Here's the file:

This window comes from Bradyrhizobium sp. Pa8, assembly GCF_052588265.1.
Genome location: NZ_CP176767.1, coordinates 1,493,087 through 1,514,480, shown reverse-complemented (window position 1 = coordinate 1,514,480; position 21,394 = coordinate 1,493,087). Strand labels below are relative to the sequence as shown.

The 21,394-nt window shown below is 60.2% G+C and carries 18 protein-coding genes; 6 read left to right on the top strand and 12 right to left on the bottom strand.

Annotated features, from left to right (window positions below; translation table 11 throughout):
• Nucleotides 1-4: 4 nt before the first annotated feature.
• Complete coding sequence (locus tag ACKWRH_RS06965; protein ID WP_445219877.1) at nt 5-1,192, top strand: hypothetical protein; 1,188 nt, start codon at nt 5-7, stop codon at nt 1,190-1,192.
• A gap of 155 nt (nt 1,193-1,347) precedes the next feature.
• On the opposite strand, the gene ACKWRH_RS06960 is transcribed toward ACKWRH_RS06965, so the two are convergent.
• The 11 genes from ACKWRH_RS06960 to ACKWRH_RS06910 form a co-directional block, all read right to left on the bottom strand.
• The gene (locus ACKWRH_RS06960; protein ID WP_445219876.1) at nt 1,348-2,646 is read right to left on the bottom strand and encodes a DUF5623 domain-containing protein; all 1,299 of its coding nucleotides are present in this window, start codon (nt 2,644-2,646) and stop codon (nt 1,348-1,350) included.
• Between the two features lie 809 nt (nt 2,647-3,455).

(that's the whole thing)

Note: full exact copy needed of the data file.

This window comes from Bradyrhizobium sp. Pa8, assembly GCF_052588265.1.
Genome location: NZ_CP176767.1, coordinates 1,493,087 through 1,514,480, shown reverse-complemented (window position 1 = coordinate 1,514,480; position 21,394 = coordinate 1,493,087). Strand labels below are relative to the sequence as shown.

The 21,394-nt window shown below is 60.2% G+C and carries 18 protein-coding genes; 6 read left to right on the top strand and 12 right to left on the bottom strand.

Annotated features, from left to right (window positions below; translation table 11 throughout):
• Nucleotides 1-4: 4 nt before the first annotated feature.
• Complete coding sequence (locus tag ACKWRH_RS06965; protein ID WP_445219877.1) at nt 5-1,192, top strand: hypothetical protein; 1,188 nt, start codon at nt 5-7, stop codon at nt 1,190-1,192.
• A gap of 155 nt (nt 1,193-1,347) precedes the next feature.
• On the opposite strand, the gene ACKWRH_RS06960 is transcribed toward ACKWRH_RS06965, so the two are convergent.
• The 11 genes from ACKWRH_RS06960 to ACKWRH_RS06910 form a co-directional block, all read right to left on the bottom strand.
• The gene (locus ACKWRH_RS06960; protein ID WP_445219876.1) at nt 1,348-2,646 is read right to left on the bottom strand and encodes a DUF5623 domain-containing protein; all 1,299 of its coding nucleotides are present in this window, start codon (nt 2,644-2,646) and stop codon (nt 1,348-1,350) included.
• Between the two features lie 809 nt (nt 2,647-3,455).